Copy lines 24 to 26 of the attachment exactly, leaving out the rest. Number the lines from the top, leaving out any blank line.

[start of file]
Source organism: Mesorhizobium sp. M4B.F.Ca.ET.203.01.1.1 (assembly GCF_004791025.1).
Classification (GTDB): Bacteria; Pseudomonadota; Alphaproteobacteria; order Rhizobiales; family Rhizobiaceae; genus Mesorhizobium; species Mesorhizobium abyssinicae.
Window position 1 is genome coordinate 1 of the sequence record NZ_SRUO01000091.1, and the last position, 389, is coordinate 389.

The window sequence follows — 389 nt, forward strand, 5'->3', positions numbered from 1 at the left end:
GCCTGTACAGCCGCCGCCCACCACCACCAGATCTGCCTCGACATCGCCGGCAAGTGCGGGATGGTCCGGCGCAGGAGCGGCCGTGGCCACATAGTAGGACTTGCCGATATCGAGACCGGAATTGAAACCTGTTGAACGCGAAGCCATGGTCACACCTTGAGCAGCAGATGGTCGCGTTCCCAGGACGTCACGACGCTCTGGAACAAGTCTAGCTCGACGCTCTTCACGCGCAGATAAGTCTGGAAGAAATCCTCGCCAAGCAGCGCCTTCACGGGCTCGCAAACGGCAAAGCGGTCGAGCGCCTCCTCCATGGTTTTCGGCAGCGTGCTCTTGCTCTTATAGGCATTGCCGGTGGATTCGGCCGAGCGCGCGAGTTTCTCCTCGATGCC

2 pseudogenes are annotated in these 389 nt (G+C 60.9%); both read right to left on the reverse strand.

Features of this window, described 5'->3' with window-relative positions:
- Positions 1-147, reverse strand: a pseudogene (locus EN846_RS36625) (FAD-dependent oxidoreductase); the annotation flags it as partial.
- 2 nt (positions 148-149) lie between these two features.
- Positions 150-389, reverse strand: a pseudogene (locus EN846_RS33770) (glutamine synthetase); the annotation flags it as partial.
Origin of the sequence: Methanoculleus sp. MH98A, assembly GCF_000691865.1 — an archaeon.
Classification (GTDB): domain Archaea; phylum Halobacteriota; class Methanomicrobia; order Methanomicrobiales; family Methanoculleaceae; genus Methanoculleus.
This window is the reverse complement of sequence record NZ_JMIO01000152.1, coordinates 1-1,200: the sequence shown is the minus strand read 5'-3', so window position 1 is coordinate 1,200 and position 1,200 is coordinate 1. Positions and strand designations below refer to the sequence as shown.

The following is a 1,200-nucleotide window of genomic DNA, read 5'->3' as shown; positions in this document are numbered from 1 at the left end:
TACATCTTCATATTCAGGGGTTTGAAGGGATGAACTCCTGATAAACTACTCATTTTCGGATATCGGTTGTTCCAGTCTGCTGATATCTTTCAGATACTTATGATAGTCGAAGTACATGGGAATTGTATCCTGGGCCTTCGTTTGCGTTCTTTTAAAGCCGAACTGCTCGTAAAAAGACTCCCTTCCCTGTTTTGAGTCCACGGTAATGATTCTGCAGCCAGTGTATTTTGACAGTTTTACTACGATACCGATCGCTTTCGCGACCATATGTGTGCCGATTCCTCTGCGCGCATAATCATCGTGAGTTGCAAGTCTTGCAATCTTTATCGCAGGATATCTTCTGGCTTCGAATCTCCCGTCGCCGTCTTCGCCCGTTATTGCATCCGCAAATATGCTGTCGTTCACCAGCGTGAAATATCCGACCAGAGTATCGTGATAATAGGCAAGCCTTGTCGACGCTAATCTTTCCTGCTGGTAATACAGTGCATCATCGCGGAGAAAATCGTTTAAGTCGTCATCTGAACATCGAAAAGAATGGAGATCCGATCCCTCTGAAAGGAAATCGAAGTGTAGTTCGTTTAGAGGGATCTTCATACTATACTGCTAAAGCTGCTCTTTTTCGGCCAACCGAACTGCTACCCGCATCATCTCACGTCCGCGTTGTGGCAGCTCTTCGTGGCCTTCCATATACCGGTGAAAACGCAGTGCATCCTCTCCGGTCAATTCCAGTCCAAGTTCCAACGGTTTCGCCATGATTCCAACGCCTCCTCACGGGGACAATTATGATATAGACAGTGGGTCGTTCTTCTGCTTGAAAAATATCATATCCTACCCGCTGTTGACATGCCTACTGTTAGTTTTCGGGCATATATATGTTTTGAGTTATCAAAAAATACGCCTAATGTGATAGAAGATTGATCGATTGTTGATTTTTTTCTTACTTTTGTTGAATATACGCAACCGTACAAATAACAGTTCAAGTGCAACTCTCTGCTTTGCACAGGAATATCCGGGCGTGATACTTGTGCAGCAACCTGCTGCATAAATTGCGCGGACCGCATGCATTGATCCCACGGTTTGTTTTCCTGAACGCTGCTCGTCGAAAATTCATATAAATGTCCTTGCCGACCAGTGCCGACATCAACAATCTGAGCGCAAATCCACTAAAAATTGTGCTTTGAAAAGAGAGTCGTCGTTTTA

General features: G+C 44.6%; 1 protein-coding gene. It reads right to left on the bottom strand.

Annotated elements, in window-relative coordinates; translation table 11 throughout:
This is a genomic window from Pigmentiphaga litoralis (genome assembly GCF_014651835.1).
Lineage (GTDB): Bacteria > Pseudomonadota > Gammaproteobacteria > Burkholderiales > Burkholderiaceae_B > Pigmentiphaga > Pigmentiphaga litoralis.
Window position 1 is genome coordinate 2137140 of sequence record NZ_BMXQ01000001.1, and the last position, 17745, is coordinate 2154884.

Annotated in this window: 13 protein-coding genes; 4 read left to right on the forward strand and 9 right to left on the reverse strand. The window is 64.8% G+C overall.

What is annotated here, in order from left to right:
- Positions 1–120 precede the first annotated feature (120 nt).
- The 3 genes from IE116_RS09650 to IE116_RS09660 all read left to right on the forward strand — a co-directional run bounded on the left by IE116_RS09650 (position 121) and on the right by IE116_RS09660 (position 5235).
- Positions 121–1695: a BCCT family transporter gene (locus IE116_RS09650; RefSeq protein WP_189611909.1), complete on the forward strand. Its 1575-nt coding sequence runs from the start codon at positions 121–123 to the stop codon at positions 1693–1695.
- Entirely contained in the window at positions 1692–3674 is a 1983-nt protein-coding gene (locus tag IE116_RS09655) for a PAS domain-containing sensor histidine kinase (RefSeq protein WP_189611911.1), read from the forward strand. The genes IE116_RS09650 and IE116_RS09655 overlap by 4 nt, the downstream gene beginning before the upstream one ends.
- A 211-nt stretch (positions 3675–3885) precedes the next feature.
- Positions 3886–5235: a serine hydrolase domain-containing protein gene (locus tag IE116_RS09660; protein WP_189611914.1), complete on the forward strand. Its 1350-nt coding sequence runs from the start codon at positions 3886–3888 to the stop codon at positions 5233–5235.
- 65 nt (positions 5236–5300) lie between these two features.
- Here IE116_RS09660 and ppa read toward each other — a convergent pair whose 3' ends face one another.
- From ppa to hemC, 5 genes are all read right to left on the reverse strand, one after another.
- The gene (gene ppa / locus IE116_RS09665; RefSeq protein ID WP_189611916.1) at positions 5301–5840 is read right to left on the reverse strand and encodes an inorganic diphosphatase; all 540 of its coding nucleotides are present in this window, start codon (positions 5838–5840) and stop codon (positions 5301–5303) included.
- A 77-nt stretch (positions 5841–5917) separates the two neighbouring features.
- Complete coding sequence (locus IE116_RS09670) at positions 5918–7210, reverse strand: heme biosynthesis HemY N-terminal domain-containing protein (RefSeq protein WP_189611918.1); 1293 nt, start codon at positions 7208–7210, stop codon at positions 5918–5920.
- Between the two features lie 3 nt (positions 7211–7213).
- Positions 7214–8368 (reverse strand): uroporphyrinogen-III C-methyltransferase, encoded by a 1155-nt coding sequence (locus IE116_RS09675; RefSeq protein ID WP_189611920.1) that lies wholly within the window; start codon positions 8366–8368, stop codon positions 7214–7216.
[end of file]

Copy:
- The 3 genes from IE116_RS09650 to IE116_RS09660 all read left to right on the forward strand — a co-directional run bounded on the left by IE116_RS09650 (position 121) and on the right by IE116_RS09660 (position 5235).
- Positions 121–1695: a BCCT family transporter gene (locus IE116_RS09650; RefSeq protein WP_189611909.1), complete on the forward strand. Its 1575-nt coding sequence runs from the start codon at positions 121–123 to the stop codon at positions 1693–1695.
- Entirely contained in the window at positions 1692–3674 is a 1983-nt protein-coding gene (locus tag IE116_RS09655) for a PAS domain-containing sensor histidine kinase (RefSeq protein WP_189611911.1), read from the forward strand. The genes IE116_RS09650 and IE116_RS09655 overlap by 4 nt, the downstream gene beginning before the upstream one ends.